SIGH.fOR THE FIRST TIME THERE WAS A “magical widget,” and I had not the credentials or smarts to navigate the route apparently everybody else can. But I tried…
Haiku by Issa:
“Without you –
the cherry blossom grove”
My first halibun, and I had to look the word up on Wiki. Problem is, when I search
my mind and heart for a “you,” no one answers. May be no one ever had that
experience. The cherry trees are blossoming at this moment along the Hocking,
nearby, and I am a little sad, but it is night and cold and dark. Maybe the sun will
rise as promised, and I can be touched by beauty after all.
When cherry trees bloom
I know that the world is still
alive and lovely.
No, you go first. What’s your first preference? Your second? Me, I think the eyes, especially the bedroom eyes, wih their big pupils and lids at half-mast.
Now a confession — no, not a confession about sexy no-no’s, but a confession about why I wrote this post. I wanted to see what it did for my readership — blogwise, that is.
I’m curious. though. Did you agree with me on either your first or second preference? Been there, done that…..
P.S. Research has shown that the better looking he is, the more selfish. Not true for women, hoever…
The Witch’s Lament by Anonymous
Being a witch is not as much fun as you might think. Oh, there’s the glory of saying what you think, no matter the consequences, and the snickers when a car splashes mud all over you. But have you ever had the experience of a grandchild referring to the other grandmother as “the nice one?” None of my grandchildren call me Grandma, and I just realized it is because there’s only one “Grandma” in a child’s life, and I have been usurped on both sides.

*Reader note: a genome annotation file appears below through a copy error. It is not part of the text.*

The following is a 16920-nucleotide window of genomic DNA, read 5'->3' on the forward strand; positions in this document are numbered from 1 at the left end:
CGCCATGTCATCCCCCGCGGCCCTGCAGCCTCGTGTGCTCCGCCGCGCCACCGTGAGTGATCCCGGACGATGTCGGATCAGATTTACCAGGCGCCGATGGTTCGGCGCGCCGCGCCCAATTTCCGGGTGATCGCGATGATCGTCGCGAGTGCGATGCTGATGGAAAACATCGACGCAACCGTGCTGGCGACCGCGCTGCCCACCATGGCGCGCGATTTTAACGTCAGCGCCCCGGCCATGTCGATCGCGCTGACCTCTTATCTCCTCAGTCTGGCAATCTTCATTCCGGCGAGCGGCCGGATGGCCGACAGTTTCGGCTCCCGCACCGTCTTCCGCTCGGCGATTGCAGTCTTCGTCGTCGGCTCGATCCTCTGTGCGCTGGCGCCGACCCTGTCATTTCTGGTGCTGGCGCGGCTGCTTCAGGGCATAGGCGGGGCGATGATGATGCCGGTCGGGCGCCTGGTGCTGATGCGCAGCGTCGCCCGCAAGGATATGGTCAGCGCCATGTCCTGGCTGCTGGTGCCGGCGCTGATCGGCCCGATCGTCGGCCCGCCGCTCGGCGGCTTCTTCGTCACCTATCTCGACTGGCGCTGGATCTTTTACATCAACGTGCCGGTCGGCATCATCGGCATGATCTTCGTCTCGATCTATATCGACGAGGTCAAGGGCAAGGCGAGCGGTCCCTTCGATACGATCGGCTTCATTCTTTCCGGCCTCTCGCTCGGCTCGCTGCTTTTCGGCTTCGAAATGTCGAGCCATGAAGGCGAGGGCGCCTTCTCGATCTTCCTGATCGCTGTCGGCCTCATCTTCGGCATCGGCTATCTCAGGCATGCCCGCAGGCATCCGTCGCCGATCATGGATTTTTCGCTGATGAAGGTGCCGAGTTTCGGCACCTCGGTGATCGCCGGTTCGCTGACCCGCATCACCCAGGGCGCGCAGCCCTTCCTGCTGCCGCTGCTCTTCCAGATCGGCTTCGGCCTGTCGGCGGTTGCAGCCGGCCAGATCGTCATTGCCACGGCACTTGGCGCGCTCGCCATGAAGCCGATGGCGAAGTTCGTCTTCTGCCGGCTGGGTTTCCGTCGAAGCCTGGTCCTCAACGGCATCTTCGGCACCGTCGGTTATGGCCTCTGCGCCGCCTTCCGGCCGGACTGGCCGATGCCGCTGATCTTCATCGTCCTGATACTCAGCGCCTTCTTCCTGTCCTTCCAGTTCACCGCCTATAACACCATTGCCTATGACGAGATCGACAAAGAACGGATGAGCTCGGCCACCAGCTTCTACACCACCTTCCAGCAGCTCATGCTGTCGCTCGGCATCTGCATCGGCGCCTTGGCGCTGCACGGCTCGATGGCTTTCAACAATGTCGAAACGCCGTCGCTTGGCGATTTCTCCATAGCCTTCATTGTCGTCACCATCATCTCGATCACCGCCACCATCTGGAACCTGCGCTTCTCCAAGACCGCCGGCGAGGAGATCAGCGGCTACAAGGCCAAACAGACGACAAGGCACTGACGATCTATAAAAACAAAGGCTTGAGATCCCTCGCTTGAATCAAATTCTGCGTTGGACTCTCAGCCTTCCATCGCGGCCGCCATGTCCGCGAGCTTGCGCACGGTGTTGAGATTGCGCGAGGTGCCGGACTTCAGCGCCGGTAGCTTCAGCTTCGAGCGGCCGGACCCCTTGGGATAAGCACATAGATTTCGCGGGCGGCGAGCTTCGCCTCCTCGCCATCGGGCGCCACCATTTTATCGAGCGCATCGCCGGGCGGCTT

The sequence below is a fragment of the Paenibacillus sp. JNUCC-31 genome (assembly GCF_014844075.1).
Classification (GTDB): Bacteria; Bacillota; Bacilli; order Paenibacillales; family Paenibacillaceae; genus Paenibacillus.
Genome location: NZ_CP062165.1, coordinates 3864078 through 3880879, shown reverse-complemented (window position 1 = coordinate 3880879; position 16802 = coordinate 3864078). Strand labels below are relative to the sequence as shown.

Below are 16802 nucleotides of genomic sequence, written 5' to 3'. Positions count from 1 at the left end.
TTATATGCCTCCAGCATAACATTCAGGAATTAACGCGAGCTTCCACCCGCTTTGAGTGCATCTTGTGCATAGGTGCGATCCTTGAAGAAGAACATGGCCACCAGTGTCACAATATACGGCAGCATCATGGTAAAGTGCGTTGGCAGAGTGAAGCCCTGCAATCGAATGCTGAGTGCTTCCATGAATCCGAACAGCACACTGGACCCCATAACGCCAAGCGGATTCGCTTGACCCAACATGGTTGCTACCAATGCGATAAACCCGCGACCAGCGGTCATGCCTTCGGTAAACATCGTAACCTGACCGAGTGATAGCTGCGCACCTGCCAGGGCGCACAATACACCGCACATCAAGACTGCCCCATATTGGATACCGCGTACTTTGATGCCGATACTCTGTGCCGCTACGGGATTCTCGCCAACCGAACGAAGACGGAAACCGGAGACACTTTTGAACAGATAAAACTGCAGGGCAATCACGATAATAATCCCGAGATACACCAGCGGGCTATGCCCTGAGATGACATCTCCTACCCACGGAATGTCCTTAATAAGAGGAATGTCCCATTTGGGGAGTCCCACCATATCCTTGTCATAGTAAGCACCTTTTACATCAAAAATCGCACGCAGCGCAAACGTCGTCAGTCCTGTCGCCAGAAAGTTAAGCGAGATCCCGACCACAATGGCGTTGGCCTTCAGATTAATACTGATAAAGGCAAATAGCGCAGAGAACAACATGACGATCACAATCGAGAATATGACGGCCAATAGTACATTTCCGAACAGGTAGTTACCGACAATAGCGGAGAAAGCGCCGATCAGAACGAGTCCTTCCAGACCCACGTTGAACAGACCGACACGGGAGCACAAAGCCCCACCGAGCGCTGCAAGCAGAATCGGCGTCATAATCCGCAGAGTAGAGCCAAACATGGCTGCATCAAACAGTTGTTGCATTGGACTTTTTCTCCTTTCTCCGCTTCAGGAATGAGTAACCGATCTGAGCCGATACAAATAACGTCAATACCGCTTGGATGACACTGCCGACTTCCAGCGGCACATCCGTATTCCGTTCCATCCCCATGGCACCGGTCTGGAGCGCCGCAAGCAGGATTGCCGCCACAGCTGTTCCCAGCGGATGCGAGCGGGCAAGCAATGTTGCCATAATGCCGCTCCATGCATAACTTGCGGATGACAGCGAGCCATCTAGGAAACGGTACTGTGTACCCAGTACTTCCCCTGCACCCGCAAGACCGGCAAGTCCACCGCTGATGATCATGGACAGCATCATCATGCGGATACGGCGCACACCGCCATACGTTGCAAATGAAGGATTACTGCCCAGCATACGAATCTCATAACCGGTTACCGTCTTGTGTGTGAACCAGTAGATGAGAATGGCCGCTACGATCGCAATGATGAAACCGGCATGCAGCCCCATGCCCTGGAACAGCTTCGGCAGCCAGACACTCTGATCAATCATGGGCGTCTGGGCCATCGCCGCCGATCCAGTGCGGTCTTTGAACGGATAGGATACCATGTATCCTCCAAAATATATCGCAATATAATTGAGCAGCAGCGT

Whether you’re a witch or not, when you age, conversation becomes impaired, and in the foggy, scrambled mess someone is sure to take offense. Take me, for instance. I got involved in writing a book and neglected my nurturing family duties, and sure enough that old specter sibling rivalry raised its head and the old witch got dumped! Barred from the hearth and heart of one child and two grandchildren, who may never know why the witch went poof up the chimney without saying goodbye. I got disowned. So let that be a lesson to all ye who relinquish the angel role in favor of the witch. Why would anyone want to do that, anyway? Just a contrarian who took her blessings for granted.
(Amber/Liz’s identity was significantly altered earlier in the novel, and now she finds herself doing marital therapy with her parents, one of whom had molested her as a child).
Both have been beaten down by the years. Now that Carolyn is accompanied by her husband George, she resembles a little bird, almost leaning against him. He is wearing a suit, and is clean-shaven. His half-moon of gray hair offsets the reddened complexion and broken facial capillaries of the habitual drinker.
Liz/Amber flashes back to herself at twelve years old and sees his suddenly glittering eyes and hears his panting as he reaches out a trembling hand and touches her. In her flashback she does not move, frozen, horrified and stimulated. She had gotten use to a drunk daddy, but this man was sudenly a stranger. She remains rooted to the spot beside him on the bed where they have been listening to the radio. It is Saturday morning, and Mother is working at the laundry, Amber’s little sister is dead, and Mother is gone, and her Daddy is gone, leaving nastiness in his place. And she has lost herself, too. She isn’t herself any more, nor is he.
(Available on Amazon under Nan Mykel, Shattered Boundaries).
I passed Steve’s apartment the other day and thought I saw a devil’s head with horns in his window. When I passed again I saw that it was a Buddah with outstretched arms…Somehow I am reminded of the time I was standing at Lenox Towers looking down on and into all those windows, offices and lives. I felt as omnipotent as God until I happened to look up and saw someone else at a higher level in the twin building looking down on me.
Reprinted from Pickin’ Fleas, 2002
Rapunzel–she of the long hair–was separated from her best friend club-footed Hans by her jealous father, and locked in a tower. One day Hans heard her singing out the window of the locked tower. “Let down you hair,” he called, hoping to reach her in this way.
She let down her hair but as soon as he pulled on it, it flew into the air, a wig, whereupon she confessed she had cancer, and no more hair. Hans pointed to his foot and called, “we’re even now,” and when supper was brought to Rapunzel, Hans entered.